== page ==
A mid a generally clean bill of health, the International Monetary Fund's annual report on the New Zealand economy has highlighted risks posed by the housing market.
It considered monetary policy to be appropriately accommodative and it approved of the Government's planned pace of deficit reduction.
"It withdraws fiscal stimulus at the right time by making room for increases in reconstruction spending," the IMF said, though it added that the relatively modest level of public debt gave some scope to delay the planned deficit reduction should the economic outlook worsen sharply.
But much of the IMF's report was devoted to the housing market, which its modelling suggested was overvalued by about 25 per cent.
The ratio of house prices to incomes is 20 per cent above the (30-year) historic average and higher than in Australia, Britain or the United States.
Price-to-rent ratios showed an even larger overvaluation, it said.
From this high base house prices are rising again. The Real Estate Institute's housing price index, released on Monday, recorded an increase nationwide of 9.8 per cent in the year ended April, including 14.1 per cent in Auckland and 12.7 per cent in Christchurch.
"The recent price pick-up creates the risk of speculative demand that could induce price overshooting. Supply response will take time and increased demand is likely to continue," the IMF said.
House building fell sharply in the wake of the global financial crisis and as a share of gross domestic product has been below 4 per cent over the past five years - the lowest level in 40 years and low compared with other countries, particularly as New Zealand enjoys above-average population growth.
Citing the Productivity Commission's inquiry into housing affordability, the IMF noted that the cost of building materials and the cost of building a standard house were substantially higher than in Australia, and that productivity in the construction industry over the past 30 years had been poor compared with other NZ industries and other countries.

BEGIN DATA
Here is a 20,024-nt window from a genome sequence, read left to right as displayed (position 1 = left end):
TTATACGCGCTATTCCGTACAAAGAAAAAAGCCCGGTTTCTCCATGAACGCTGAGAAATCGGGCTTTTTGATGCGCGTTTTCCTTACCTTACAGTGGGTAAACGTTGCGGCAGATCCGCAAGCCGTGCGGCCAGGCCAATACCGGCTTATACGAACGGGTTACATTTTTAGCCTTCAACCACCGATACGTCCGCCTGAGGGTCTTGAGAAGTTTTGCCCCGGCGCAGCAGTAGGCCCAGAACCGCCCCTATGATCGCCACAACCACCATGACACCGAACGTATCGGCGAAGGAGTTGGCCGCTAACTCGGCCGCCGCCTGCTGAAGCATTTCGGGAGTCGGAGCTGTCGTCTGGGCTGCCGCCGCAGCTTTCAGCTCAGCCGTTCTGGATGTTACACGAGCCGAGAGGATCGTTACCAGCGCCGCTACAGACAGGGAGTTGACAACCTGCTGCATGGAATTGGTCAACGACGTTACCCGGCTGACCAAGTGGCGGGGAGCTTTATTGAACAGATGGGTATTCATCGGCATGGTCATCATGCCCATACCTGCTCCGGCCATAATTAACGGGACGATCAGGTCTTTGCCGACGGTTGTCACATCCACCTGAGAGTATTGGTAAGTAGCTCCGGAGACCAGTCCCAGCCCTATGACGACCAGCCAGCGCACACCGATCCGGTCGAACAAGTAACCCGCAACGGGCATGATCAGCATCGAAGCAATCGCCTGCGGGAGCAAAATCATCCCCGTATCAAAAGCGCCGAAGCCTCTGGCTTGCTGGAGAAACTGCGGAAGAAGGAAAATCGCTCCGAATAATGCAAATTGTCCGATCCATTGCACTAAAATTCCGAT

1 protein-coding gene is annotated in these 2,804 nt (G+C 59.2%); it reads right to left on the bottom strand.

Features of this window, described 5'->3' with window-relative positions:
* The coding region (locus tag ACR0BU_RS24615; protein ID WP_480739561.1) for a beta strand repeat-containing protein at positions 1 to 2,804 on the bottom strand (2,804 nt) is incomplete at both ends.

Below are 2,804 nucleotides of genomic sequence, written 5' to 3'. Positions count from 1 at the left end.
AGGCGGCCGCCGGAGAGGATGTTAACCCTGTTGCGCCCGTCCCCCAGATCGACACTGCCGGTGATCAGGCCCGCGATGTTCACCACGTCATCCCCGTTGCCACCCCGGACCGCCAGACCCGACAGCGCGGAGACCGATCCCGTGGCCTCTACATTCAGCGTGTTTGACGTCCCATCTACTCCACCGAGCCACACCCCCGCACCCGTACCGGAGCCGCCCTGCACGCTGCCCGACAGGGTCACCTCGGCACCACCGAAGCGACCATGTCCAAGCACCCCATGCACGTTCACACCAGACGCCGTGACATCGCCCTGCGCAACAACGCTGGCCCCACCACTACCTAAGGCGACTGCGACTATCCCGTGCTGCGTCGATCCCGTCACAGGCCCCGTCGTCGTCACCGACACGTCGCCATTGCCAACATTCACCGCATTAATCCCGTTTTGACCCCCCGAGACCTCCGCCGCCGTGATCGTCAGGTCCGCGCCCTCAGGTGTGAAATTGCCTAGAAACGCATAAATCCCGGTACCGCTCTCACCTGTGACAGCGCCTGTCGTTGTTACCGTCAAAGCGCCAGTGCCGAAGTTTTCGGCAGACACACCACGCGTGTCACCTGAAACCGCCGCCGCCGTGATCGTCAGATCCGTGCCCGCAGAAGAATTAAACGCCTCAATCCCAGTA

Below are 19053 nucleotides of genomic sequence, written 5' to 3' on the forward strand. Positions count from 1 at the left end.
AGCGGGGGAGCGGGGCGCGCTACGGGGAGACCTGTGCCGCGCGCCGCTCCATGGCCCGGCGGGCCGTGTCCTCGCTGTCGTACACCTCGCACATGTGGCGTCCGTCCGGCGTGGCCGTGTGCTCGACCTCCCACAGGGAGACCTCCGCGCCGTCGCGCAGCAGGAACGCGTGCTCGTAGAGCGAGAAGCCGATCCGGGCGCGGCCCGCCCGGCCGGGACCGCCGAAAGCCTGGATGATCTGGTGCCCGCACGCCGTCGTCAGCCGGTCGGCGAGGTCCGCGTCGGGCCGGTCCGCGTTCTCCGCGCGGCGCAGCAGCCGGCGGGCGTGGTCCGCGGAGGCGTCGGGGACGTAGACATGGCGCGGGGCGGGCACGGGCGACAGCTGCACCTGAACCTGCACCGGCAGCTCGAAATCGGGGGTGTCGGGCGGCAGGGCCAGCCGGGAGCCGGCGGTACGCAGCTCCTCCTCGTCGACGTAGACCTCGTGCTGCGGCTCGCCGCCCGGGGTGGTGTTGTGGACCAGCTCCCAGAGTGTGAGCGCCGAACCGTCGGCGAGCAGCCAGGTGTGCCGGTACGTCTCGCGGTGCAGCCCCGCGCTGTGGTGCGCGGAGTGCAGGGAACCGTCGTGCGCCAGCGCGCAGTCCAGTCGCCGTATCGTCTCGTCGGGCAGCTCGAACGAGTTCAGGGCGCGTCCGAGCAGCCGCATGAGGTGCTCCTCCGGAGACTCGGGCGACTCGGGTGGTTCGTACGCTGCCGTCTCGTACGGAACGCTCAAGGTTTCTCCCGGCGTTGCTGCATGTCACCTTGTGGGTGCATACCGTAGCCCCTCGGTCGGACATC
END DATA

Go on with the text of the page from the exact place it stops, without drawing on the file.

It suggested a lack of economies of scale was a significant barrier to productivity growth.
Meanwhile, the fall in mortgage rates to multi-decade lows had allowed people to take on more debt, despite high debt-to-income ratios.
New Zealand's unusually low household savings rates were a key factor in its persistent current account deficits (which reflect the gap between investment and national savings), the IMF said.
It pointed to work IMF staff did two years ago which suggested that house price inflation in New Zealand had been a significant driver of falling household savings rates.
New Zealand stood out as one of the few developed countries where individuals did not have access to any significantly tax-preferred saving vehicles other than property.
Overall, its structurally low household savings were likely to be a major reason for the persistently strong exchange rate, current account deficits and resulting high level of net external debt ($143 billion at the end of last year). But the return to budget surplus should increase national savings, the IMF said.
Finance Minister Bill English welcomed the fund's conclusion that fiscal policy strikes the right balance between backing economic growth and limiting growth in public debt.